Dr Frances Ryan

My work has a large campaigning element to it. I try to use it to highlight what’s happening to marginalised groups and to do what I can to bring about change.
— Frances Ryan
Dec 5 Francis Ryan 1.jpg

Frances Ryan is a journalist, author and broadcaster. She is a columnist at The Guardian and campaigns on disability rights issues. She has written about a range of subjects including the impact of austerity and cuts to public services on people with disabilities in Britain.

Tell us a bit about your work and writing. How would you summarise it?

I’m a journalist and broadcaster. I write a weekly Guardian column amongst other freelance work, and also do guest lectures at various universities and events. I write primarily about disability, economics, feminism, and education. And soaps if they let me. 

My work has a large campaigning element to it. I try to use it to highlight what’s happening to marginalised groups and to do what I can to bring about change. 

What are you working on currently? 

I have written a chapter on disabled feminism in ‘Can We All Be Feminists?’ published in the UK and US in September 2018. ‘Can We All Be Feminists?’ is a collection of essays on intersectional feminism edited by June Eric-Udorie. I’m also part of an exhibition put on by The National Trust on modern women, alongside others such as Mary Beard and Cathy Newman of Channel 4 news.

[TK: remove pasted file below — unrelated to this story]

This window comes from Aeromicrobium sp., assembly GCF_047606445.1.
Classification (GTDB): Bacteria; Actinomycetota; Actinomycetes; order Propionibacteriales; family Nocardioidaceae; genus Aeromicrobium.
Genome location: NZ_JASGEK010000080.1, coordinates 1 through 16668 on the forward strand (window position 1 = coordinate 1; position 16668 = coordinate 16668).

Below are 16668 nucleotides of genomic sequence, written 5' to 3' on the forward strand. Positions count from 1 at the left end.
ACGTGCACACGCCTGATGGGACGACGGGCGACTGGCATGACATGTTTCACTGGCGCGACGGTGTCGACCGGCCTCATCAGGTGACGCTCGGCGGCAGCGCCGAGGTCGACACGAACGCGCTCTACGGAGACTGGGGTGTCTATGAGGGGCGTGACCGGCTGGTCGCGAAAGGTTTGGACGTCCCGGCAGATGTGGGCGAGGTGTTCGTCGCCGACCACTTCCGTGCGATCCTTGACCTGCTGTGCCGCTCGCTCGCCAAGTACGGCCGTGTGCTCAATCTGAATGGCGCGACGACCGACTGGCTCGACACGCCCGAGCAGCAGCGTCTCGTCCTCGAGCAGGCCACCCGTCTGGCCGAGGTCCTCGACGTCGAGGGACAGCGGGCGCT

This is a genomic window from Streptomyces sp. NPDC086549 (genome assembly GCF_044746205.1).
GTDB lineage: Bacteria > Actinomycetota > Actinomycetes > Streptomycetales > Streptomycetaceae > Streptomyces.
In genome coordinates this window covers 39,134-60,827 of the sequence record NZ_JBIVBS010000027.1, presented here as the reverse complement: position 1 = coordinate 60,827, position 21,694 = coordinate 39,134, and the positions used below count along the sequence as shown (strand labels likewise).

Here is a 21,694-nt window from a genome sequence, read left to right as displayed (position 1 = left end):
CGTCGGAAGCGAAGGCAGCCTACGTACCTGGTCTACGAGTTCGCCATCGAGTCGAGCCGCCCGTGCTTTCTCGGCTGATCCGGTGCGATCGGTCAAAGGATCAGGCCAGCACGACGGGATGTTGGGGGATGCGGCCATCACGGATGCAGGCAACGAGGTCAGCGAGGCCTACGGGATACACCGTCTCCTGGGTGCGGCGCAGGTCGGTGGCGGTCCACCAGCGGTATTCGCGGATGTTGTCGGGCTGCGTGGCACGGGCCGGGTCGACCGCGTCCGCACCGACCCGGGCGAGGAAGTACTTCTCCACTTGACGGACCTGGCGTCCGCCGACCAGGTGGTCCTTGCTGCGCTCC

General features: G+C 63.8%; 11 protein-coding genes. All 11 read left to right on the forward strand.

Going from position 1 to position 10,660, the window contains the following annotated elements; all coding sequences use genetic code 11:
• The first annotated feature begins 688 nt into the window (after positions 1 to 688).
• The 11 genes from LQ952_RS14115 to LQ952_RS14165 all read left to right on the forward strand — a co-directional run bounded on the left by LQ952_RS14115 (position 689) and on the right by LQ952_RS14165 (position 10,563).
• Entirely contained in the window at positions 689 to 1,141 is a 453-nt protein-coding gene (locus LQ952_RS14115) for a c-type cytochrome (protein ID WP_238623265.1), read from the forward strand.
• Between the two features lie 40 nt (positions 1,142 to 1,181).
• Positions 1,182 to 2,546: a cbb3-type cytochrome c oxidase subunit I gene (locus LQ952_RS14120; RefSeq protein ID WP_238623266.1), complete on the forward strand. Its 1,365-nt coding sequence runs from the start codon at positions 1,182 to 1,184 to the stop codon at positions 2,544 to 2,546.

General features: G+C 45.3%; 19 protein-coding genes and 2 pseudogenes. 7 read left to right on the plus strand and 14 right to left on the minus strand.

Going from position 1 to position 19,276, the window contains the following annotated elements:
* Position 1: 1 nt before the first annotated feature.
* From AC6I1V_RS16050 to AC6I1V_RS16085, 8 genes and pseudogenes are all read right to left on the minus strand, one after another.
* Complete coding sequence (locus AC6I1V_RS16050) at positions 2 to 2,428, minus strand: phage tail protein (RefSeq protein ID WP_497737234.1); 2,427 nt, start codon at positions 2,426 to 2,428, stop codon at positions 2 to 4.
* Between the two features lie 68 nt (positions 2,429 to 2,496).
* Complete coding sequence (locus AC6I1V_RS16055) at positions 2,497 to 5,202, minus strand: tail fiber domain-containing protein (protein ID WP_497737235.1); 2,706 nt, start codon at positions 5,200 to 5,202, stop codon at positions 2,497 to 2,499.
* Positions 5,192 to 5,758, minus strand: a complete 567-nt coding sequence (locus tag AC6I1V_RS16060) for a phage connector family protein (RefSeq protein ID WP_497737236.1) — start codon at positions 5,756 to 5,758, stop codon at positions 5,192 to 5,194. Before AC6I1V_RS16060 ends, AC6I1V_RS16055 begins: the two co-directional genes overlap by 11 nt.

Mainly, I’m currently chained to my laptop working on my first solo book, on disability in Britain under the austerity era, which will be released with Verso in 2019. 

Which themes appear most often in your work and why? 

My work often looks at how different inequalities intersect; from disability, class, race, to sex. I also like to bang on about the way cultural prejudice about certain groups - say, a working class mum or a wheelchair user - affects how society is willing to treat them. 

For me, a lot of it comes down to how someone’s life chances can be robbed by inequality, whether that’s your mum not being able to afford breakfast so you can concentrate in school or how social care cuts mean if you’re disabled you can’t hold down a job or meet a partner. I try and carry that through my work. 

What inspires you most? 

I’ve spoken to many hundreds of people who are struggling in poverty in recent years, often as a direct result of government policy. Many are battling illness at the same time. That definitely inspires me to keep reporting this and to bring it to the attention of the wider public.